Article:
Houstonia caerulea L.
Azure Bluet, Quaker Ladies, Bluets
Rubiaceae (Madder Family)
Synonym(s): Hedyotis caerulea, Houstonia caerulea var. faxonorum
USDA Symbol: HOCA4
This small, delicate perennial is found growing in compact tufts, 8 in. high. The plants may cover broad expanses. Tiny flowers are pale blue with yellow centers, tubular, four-lobed, solitary, and terminal. Spatula-shaped leaves occur in basal rosettes. Stem leaves are small and the stems are unbranched.
This lovely, delicate, flowering plant is often found in striking patches of light blue. The Star Violet (H. pusilla), to 4" (10 cm) high, has a tiny purple flower and occurs in fields and open woods from South Dakota east to Maryland and south to Florida and Texas. A tall southern species, 6-16" (15-40 cm) high, Large Houstonia (H. purpurea), has 3-5, ribbed, opposite, ovate leaves, and white or pink flowers. It occurs from Nebraska northeast to Maine and south to Florida and Texas. These and certain other Houstonia species have sometimes been placed in the genus Hedyotis.
From the Image Gallery
Plant CharacteristicsDuration: Perennial
Leaf Complexity: Simple
Fruit Type: Capsule
Size Notes: Up to about 8 inches tall.
Bloom InformationBloom Color: Yellow , Blue
Bloom Time: Apr , May , Jun , Jul , Aug
DistributionUSA: AL , AR , CT , DC , DE , GA , IL , IN , KY , LA , MA , MD , ME , MI , MO , MS , NC , NH , NJ , NY , OH , PA , RI , SC , TN , VA , VT , WI , WV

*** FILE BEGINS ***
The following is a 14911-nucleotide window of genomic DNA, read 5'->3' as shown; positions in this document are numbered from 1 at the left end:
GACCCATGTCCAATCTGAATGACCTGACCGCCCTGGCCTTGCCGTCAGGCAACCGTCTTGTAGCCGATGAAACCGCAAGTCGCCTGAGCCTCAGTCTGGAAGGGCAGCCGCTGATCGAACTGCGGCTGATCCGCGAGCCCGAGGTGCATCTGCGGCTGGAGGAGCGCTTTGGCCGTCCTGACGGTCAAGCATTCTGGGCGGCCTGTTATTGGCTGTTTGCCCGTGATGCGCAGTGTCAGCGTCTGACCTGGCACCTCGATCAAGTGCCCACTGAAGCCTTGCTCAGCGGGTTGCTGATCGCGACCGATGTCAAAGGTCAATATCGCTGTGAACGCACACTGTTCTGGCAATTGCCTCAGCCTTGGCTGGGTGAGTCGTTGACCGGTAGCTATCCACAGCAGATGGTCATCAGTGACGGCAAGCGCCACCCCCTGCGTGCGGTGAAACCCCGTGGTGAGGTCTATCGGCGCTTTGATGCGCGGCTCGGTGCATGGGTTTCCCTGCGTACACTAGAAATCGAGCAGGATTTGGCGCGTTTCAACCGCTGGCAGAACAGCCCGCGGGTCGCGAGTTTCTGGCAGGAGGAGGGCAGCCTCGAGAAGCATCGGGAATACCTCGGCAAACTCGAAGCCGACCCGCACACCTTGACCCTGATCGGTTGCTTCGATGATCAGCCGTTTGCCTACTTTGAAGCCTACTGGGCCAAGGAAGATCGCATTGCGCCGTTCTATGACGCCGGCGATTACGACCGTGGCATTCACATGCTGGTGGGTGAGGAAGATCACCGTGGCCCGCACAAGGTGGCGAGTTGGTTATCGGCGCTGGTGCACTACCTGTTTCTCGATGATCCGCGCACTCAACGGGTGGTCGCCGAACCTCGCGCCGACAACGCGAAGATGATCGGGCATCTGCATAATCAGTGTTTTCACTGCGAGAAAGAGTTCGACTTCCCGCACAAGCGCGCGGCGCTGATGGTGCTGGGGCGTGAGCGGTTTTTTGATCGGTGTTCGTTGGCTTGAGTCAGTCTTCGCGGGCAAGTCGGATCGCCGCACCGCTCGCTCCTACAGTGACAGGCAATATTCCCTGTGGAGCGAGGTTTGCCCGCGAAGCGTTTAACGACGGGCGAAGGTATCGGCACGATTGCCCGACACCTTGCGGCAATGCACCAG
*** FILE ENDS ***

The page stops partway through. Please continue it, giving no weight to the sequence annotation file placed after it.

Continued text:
Canada: NB , NS , ON , QC
Native Distribution: N.S. to Ont. & WI, s. to GA, LA & AR; more common eastward
Native Habitat: Deciduous woods; moist meadows; clearings
Growing ConditionsLight Requirement: Part Shade
Soil Moisture: Moist
Soil pH: Acidic (pH<6.8)
Soil Description: Moist soils.
Conditions Comments: Bluets do well when grown among grasses of lawns and fields, but care should be taken not to mow them before they have set seed. Bluets are sometimes planted as a delicate, attractive addition to rock gardens.
BenefitConspicuous Flowers: yes
PropagationDescription: Plant seeds outside as soon as ripe or store, stratify and sow in the spring. Seeds should be sown at a shallow depth. These seedlings will germinate the first year and flower the second. Propagation by division is accomplished by digging the plants in
Seed Collection: Approximate collection date in northern U.S.: Late Jun. to mid Jul.
Seed Treatment: Moist stratification.
Commercially Avail: yes
National Wetland Indicator Status
From the National Organizations DirectoryAccording to the species list provided by Affiliate Organizations, this plant is on display at the following locations:
Delaware Nature Society - Hockessin, DE
Longwood Gardens - Kennett Square, PA
Mt. Cuba Center - Hockessin, DE
BibliographyBibref 1294 - The Midwestern Native Garden: Native Alternatives to Nonnative Flowers and Plants An Illustrated Guide (2011) Adelman, Charlotte and Schwartz, Bernard L.
Search More Titles in Bibliography
Web ReferenceWebref 23 - Southwest Environmental Information Network (2009) SEINet - Arizona Chapter
Additional resourcesUSDA: Find Houstonia caerulea in USDA Plants
FNA: Find Houstonia caerulea in the Flora of North America (if available)
Google: Search Google for Houstonia caerulea
MetadataRecord Modified: 2023-02-14
Research By: TWC Staff